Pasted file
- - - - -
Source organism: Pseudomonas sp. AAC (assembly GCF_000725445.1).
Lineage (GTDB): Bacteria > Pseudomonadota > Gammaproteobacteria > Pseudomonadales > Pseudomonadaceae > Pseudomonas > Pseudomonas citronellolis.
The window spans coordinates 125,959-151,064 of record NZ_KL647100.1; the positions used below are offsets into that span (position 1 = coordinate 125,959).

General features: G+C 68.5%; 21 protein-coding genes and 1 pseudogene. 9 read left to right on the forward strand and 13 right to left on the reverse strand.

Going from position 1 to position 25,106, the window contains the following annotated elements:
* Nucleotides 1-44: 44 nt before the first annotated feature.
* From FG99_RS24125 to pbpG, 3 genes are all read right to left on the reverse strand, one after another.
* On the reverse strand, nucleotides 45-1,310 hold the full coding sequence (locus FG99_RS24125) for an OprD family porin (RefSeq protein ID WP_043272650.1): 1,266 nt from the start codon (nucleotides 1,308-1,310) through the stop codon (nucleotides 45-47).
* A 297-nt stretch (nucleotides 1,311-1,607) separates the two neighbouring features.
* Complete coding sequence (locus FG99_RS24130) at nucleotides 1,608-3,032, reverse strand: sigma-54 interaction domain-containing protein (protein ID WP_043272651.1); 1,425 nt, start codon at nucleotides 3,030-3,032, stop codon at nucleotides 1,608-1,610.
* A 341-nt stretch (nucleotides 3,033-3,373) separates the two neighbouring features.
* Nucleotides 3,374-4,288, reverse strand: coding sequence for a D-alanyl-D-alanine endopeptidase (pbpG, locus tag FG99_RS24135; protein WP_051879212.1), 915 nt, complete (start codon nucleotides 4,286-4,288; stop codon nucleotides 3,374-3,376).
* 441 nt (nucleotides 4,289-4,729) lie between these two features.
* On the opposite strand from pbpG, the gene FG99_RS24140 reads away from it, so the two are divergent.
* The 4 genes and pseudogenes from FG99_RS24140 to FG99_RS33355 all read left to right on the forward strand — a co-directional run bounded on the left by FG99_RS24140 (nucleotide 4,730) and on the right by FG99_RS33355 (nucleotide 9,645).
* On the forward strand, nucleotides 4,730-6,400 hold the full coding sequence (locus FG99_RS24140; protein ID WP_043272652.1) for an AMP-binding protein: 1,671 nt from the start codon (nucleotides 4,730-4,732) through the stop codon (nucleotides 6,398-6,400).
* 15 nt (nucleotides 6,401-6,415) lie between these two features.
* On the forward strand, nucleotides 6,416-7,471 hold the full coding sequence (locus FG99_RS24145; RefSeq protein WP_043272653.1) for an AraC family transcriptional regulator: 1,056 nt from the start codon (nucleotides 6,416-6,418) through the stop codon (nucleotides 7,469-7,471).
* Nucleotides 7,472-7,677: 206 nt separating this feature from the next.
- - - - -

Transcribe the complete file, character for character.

Source organism: Pseudomonas sp. AAC (assembly GCF_000725445.1).
Lineage (GTDB): Bacteria > Pseudomonadota > Gammaproteobacteria > Pseudomonadales > Pseudomonadaceae > Pseudomonas > Pseudomonas citronellolis.
The window spans coordinates 125,959-151,064 of record NZ_KL647100.1; the positions used below are offsets into that span (position 1 = coordinate 125,959).

General features: G+C 68.5%; 21 protein-coding genes and 1 pseudogene. 9 read left to right on the forward strand and 13 right to left on the reverse strand.

Going from position 1 to position 25,106, the window contains the following annotated elements:
* Nucleotides 1-44: 44 nt before the first annotated feature.
* From FG99_RS24125 to pbpG, 3 genes are all read right to left on the reverse strand, one after another.
* On the reverse strand, nucleotides 45-1,310 hold the full coding sequence (locus FG99_RS24125) for an OprD family porin (RefSeq protein ID WP_043272650.1): 1,266 nt from the start codon (nucleotides 1,308-1,310) through the stop codon (nucleotides 45-47).
* A 297-nt stretch (nucleotides 1,311-1,607) separates the two neighbouring features.
* Complete coding sequence (locus FG99_RS24130) at nucleotides 1,608-3,032, reverse strand: sigma-54 interaction domain-containing protein (protein ID WP_043272651.1); 1,425 nt, start codon at nucleotides 3,030-3,032, stop codon at nucleotides 1,608-1,610.
* A 341-nt stretch (nucleotides 3,033-3,373) separates the two neighbouring features.
* Nucleotides 3,374-4,288, reverse strand: coding sequence for a D-alanyl-D-alanine endopeptidase (pbpG, locus tag FG99_RS24135; protein WP_051879212.1), 915 nt, complete (start codon nucleotides 4,286-4,288; stop codon nucleotides 3,374-3,376).
* 441 nt (nucleotides 4,289-4,729) lie between these two features.
* On the opposite strand from pbpG, the gene FG99_RS24140 reads away from it, so the two are divergent.
* The 4 genes and pseudogenes from FG99_RS24140 to FG99_RS33355 all read left to right on the forward strand — a co-directional run bounded on the left by FG99_RS24140 (nucleotide 4,730) and on the right by FG99_RS33355 (nucleotide 9,645).
* On the forward strand, nucleotides 4,730-6,400 hold the full coding sequence (locus FG99_RS24140; protein ID WP_043272652.1) for an AMP-binding protein: 1,671 nt from the start codon (nucleotides 4,730-4,732) through the stop codon (nucleotides 6,398-6,400).
* 15 nt (nucleotides 6,401-6,415) lie between these two features.
* On the forward strand, nucleotides 6,416-7,471 hold the full coding sequence (locus FG99_RS24145; RefSeq protein WP_043272653.1) for an AraC family transcriptional regulator: 1,056 nt from the start codon (nucleotides 6,416-6,418) through the stop codon (nucleotides 7,469-7,471).
* Nucleotides 7,472-7,677: 206 nt separating this feature from the next.